What Are the Maximum Legal Length, Width, Height, and Weight Limits Allowed on Roads, Highways, or Interstates?
The legal maximum length, width, height, and weight permitted to travel, tow, or transport on local roads, highways, or Interstates in the United States and Canada are as follows.
|Maximum legal limits||Standard||Metric|
|Length:||65 feet.||19.8 meters.|
|Width:||8 feet, 6 inches.||2.6 meters.|
|Height:||13 feet, 6 inches.||4.1 meters.|
|Weight:||80,000 pounds.||36,287 kilograms.|
|Notes: Always verify state/provincial legal limits prior to movement/transport.|
These rules pertain to single personal vehicles (towed or otherwise) and commercial motor vehicles, including semi-tractors, trailers, and buses. Mirrors and certain safety devices (such as flags, etc.) may be permitted to protrude a “reasonable” distance further. Always obtain official consultation about any protrusion(s) you may have by contacting your state/provincial DOT office before any movement. Local city/county roads may vary from the maximum length, width, height, or weight limits governed by federal guidelines.
Within Hawaii, commercial motor vehicles are permitted the following maximum width on all highways (unless otherwise posted on the road by sign): Standard: 9 feet or 108 inches. Metric: 2.74 meters or 274 centimeters.
These roads usually have signs posted that display the maximum legal width permitted without obtaining a special travel permit. You should always inquire about the maximum widths permitted by the governing body of the particular road before traveling on it to prevent a fine or worse. Depending on the width of the vehicle or shipment size, a route survey will be required before being granted permission to travel.
The Importance of Setting Maximum Widths for Vehicles
Safety and protection of motorists and public property are the primary reasons regulations have been set for maximum vehicle length, width, height, and weight limitations.
A standard was required based on the dimensions of the existing roads that would protect any/all persons operating a motor vehicle on highways, roads, and Interstates. Note that the public property is also at risk for damage. If motorists accidentally hit one of the many obstructions, such as guard rails, signs, traffic signal poles, etc., it’s their liability. However, if not reported, the state is required to repair damages passed to taxpayers in both the USA and Canada. Therefore, maximum widths were created to protect human lives and public property.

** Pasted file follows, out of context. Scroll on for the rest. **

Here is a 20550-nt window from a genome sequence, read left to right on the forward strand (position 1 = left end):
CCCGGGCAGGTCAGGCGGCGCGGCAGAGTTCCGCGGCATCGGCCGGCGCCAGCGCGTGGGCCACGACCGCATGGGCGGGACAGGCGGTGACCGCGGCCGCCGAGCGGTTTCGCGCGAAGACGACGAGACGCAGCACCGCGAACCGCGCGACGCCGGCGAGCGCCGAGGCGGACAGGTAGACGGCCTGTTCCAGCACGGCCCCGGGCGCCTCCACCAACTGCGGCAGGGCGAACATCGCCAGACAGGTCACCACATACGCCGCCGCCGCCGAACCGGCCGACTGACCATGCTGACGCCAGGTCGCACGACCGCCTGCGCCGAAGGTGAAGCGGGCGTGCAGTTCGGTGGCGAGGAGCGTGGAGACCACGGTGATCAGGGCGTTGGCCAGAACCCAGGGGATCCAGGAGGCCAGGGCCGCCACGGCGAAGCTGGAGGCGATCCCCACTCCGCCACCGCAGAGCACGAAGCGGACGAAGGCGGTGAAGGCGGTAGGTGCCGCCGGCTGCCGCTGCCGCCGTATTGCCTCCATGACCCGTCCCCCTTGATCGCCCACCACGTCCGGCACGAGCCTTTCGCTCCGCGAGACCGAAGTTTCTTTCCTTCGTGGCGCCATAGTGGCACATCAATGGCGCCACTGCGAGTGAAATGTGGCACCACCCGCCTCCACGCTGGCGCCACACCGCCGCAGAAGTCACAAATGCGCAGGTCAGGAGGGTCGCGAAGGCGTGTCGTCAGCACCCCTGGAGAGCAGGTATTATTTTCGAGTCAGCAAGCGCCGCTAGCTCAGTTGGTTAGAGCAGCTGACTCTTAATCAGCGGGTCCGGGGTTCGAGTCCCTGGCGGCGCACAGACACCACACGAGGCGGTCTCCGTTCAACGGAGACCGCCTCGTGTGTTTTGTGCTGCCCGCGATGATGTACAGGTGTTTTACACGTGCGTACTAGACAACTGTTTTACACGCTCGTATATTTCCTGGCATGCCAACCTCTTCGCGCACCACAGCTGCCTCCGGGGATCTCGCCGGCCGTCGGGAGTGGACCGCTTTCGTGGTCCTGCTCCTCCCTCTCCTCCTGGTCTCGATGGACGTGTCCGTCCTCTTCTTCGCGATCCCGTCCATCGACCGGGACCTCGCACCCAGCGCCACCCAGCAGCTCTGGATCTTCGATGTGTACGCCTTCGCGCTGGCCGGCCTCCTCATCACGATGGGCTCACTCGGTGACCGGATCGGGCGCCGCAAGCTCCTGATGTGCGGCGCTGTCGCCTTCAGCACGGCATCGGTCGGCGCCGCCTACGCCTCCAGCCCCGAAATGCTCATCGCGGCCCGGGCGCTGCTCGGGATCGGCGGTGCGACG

“Federal width limits don’t apply to special mobile equipment, which consists of self-propelled vehicles not designed or used primarily to transport persons or property and only incidentally moved over the highways. Special mobile equipment includes the following when moving under their power:
- military or farm equipment
- instruments of husbandry
- road construction or maintenance machinery
- emergency apparatus, including police and fire emergency equipment.
Federal rules do not require States to issue overwidth permits before allowing the operation of special mobile equipment. However, if States wish to allow other vehicles more than 102 inches wide (i.e., non-special mobile equipment) to operate on the NN, then States must issue special overwidth permits.” Reference Credit: FHWA website.
History of Maximum Dimensions and Weight on Roads
“The Federal Government first enacted size regulations for CMVs with the passage of the Federal-Aid Highway Act of 1956. This Act provided a maximum vehicle width of 96 inches (2.44 meters) on the Interstate highway system. Subsequently, the Federal-Aid Highway Act of 1976 increased the allowable width for buses to 102 inches (2.6 meters). Finally, the Surface Transportation Assistance Act (STAA) of 1982 extended the same width requirement of 102 inches to commercial trucks. At the same time, the STAA expanded the highway network on which the Federal width provision applied from the Interstate to the National Network (NN) of highways.” Reference Credit: FHWA website.